She wears cowboy boots and her mobile phone makes the sound of a howling wolf when it rings, suggesting she is something of an adventurer. And Linda Malkas, Ph.D., does spend much of her time exploring new frontiers — in the cell.
|Linda Malkas (Photo by p.cunningham)|
Malkas joined City of Hope on May 9 as a professor in the Department of Molecular and Cellular Biology. She also serves as the comprehensive cancer center’s associate director for basic research and co-leader of the new Molecular Oncology Program.
In her associate director role, Malkas will work with other cancer center leaders to communicate the needs of the basic science researchers for expanded or new resources and foster interdepartmental and interdisciplinary interactions to support collaborative laboratory research throughout the institution. As program co-leader, she will foster and facilitate collaborative research efforts within the center’s Molecular Oncology Program.
“We’re extremely pleased to welcome Dr. Malkas as an outstanding scientist and a highly-respected leader,” said Michael A. Friedman, M.D., president, chief executive officer and holder of the Irell & Manella Cancer Center Director’s Distinguished Chair. “Her extensive experience will enhance the cancer center’s strong leadership team and add valuable new perspective in support of the center’s goals.”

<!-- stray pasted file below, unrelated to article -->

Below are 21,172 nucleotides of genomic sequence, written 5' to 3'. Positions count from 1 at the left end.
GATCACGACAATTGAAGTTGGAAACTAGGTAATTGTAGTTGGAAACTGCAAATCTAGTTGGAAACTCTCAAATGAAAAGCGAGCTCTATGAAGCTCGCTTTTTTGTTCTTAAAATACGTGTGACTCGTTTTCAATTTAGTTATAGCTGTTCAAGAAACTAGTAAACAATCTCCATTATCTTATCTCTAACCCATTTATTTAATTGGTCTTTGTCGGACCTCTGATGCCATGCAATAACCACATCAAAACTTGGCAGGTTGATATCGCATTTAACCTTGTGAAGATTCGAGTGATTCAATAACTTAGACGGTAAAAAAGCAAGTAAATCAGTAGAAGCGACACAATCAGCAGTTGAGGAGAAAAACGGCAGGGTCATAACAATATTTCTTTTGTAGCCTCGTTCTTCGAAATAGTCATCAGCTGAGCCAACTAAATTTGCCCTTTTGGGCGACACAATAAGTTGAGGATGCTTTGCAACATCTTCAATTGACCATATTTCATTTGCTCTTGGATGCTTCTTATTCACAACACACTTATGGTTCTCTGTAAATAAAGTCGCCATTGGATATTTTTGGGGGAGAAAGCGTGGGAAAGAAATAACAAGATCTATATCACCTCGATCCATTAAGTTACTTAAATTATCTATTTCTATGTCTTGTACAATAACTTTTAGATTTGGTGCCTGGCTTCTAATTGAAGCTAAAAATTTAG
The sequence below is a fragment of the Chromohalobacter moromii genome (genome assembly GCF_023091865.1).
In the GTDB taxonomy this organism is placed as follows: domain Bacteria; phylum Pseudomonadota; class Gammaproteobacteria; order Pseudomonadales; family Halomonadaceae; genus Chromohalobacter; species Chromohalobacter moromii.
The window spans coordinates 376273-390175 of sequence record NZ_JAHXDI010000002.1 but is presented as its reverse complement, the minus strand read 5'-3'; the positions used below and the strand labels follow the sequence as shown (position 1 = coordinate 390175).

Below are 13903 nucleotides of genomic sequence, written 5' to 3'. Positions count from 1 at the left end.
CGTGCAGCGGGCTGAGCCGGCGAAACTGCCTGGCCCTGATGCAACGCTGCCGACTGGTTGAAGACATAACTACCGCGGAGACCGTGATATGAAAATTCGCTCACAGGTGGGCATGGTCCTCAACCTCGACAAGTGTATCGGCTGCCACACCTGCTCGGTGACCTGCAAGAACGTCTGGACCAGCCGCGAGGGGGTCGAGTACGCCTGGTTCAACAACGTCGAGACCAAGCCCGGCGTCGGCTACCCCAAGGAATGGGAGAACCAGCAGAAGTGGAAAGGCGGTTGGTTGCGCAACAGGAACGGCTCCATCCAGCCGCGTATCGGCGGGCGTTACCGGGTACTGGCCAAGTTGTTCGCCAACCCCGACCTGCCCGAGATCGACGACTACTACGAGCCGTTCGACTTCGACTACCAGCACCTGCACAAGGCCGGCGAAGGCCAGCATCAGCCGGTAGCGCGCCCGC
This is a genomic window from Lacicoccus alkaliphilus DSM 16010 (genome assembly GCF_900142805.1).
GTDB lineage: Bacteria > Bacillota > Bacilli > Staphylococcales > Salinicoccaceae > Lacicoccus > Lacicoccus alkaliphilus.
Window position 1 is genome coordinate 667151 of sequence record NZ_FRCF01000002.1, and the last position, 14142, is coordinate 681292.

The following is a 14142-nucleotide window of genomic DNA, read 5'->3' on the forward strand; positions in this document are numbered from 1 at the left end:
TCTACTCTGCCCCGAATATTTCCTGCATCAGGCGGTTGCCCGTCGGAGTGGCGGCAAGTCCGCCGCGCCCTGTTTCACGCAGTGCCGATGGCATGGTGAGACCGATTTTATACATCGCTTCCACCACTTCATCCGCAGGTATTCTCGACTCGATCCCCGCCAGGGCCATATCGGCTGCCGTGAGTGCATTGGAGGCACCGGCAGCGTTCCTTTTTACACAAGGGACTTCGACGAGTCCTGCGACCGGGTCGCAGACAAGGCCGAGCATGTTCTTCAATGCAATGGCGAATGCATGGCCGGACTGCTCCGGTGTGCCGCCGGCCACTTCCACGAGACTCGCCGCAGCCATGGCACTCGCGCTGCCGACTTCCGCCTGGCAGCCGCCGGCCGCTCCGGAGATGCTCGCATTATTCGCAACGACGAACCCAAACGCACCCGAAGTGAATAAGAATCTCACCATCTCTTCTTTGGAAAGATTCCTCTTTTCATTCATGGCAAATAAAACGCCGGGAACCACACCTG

In her own research, Malkas focuses on the machinery that copies DNA and how that machinery contributes to cancer-causing mutations.
As cells grow and divide, they must construct complete and accurate copies of their DNA. Errors, or mutations, made during copying can lead to diseases such as cancer.
Malkas’ work centers on the DNA synthesome, which comprises a cluster of proteins that read a cell’s original DNA and use it as a template to create new copies of DNA before the cell divides.
Knowing that mutations are a chief cause of cancer, Malkas reasoned that the DNA synthesome might play an important role in the disease, so she isolated the synthesome from breast cancer cells and normal breast cells, then compared the two.
She found differences in a key protein component of the synthesome called proliferating cell nuclear antigen, or PCNA. The changes cause the synthesome to make errors while copying DNA, which likely leads to cancer.
Equally important, the faulty DNA synthesome continues to make errors in cancer cells.
“It’s like a sewing machine that puts in the wrong stitch as it goes along,” she said. “Where that stitch gets put in can make all the difference. From a cancer cell’s perspective, it might give it a growth advantage, making the tumor stronger.”
Malkas’ work marks the first time anyone has found specific differences in the DNA synthesome between breast cancer cells and normal breast cells.
It also creates new possibilities for cancer therapy.
“Now we have a chance to search for agents that inhibit proteins uniquely expressed by breast cancer cells, as opposed to proteins that are simply overexpressed in cancer,” she said.
Before joining City of Hope, Malkas was professor of medicine, professor of surgery, adjunct professor of pharmacology and toxicology, and co-founder and co-leader of the Breast Cancer Program at Indiana University Melvin and Bren Simon Cancer Center. She was named the university’s first Vera Bradley Chair for Oncology in 2002.
She completed a postdoctoral fellowship at the Worchester Foundation for Experimental Biology in Massachusetts after obtaining her Doctor of Philosophy degree in biochemistry from the City University of New York.